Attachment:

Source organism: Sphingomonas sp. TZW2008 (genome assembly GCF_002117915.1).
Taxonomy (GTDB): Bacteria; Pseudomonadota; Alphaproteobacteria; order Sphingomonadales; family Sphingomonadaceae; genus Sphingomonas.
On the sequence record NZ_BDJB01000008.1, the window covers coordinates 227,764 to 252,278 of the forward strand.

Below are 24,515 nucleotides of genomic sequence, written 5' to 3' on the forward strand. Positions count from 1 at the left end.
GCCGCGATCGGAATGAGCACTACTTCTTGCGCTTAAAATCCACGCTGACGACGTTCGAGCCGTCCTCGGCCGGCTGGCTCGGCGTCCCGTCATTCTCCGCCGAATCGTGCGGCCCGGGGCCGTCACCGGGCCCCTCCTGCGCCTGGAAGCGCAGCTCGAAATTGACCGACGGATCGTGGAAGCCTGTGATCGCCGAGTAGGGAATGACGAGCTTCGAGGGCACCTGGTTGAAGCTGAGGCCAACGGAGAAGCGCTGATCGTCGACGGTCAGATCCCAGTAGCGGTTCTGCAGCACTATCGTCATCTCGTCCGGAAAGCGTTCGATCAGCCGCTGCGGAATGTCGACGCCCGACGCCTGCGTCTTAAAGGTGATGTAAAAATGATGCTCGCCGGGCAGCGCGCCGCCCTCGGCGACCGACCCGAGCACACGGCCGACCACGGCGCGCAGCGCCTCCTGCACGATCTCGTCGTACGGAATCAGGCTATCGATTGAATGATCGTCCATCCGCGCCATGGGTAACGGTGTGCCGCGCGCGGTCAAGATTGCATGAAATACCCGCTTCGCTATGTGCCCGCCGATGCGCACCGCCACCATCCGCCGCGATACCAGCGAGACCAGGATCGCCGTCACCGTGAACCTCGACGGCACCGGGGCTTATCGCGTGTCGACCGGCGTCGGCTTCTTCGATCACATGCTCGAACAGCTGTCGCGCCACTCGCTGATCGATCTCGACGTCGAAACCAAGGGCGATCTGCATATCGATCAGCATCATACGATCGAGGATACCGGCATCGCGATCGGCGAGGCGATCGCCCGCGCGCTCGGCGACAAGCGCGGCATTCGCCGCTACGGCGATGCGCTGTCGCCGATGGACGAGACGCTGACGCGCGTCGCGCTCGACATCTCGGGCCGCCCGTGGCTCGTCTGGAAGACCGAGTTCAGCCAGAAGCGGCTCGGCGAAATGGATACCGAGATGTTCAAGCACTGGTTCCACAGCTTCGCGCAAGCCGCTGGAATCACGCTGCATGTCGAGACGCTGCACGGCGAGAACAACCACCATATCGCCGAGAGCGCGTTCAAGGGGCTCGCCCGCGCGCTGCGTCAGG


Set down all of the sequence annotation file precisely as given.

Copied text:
Source organism: Sphingomonas sp. TZW2008 (genome assembly GCF_002117915.1).
Taxonomy (GTDB): Bacteria; Pseudomonadota; Alphaproteobacteria; order Sphingomonadales; family Sphingomonadaceae; genus Sphingomonas.
On the sequence record NZ_BDJB01000008.1, the window covers coordinates 227,764 to 252,278 of the forward strand.

Below are 24,515 nucleotides of genomic sequence, written 5' to 3' on the forward strand. Positions count from 1 at the left end.
GCCGCGATCGGAATGAGCACTACTTCTTGCGCTTAAAATCCACGCTGACGACGTTCGAGCCGTCCTCGGCCGGCTGGCTCGGCGTCCCGTCATTCTCCGCCGAATCGTGCGGCCCGGGGCCGTCACCGGGCCCCTCCTGCGCCTGGAAGCGCAGCTCGAAATTGACCGACGGATCGTGGAAGCCTGTGATCGCCGAGTAGGGAATGACGAGCTTCGAGGGCACCTGGTTGAAGCTGAGGCCAACGGAGAAGCGCTGATCGTCGACGGTCAGATCCCAGTAGCGGTTCTGCAGCACTATCGTCATCTCGTCCGGAAAGCGTTCGATCAGCCGCTGCGGAATGTCGACGCCCGACGCCTGCGTCTTAAAGGTGATGTAAAAATGATGCTCGCCGGGCAGCGCGCCGCCCTCGGCGACCGACCCGAGCACACGGCCGACCACGGCGCGCAGCGCCTCCTGCACGATCTCGTCGTACGGAATCAGGCTATCGATTGAATGATCGTCCATCCGCGCCATGGGTAACGGTGTGCCGCGCGCGGTCAAGATTGCATGAAATACCCGCTTCGCTATGTGCCCGCCGATGCGCACCGCCACCATCCGCCGCGATACCAGCGAGACCAGGATCGCCGTCACCGTGAACCTCGACGGCACCGGGGCTTATCGCGTGTCGACCGGCGTCGGCTTCTTCGATCACATGCTCGAACAGCTGTCGCGCCACTCGCTGATCGATCTCGACGTCGAAACCAAGGGCGATCTGCATATCGATCAGCATCATACGATCGAGGATACCGGCATCGCGATCGGCGAGGCGATCGCCCGCGCGCTCGGCGACAAGCGCGGCATTCGCCGCTACGGCGATGCGCTGTCGCCGATGGACGAGACGCTGACGCGCGTCGCGCTCGACATCTCGGGCCGCCCGTGGCTCGTCTGGAAGACCGAGTTCAGCCAGAAGCGGCTCGGCGAAATGGATACCGAGATGTTCAAGCACTGGTTCCACAGCTTCGCGCAAGCCGCTGGAATCACGCTGCATGTCGAGACGCTGCACGGCGAGAACAACCACCATATCGCCGAGAGCGCGTTCAAGGGGCTCGCCCGCGCGCTGCGTCAGG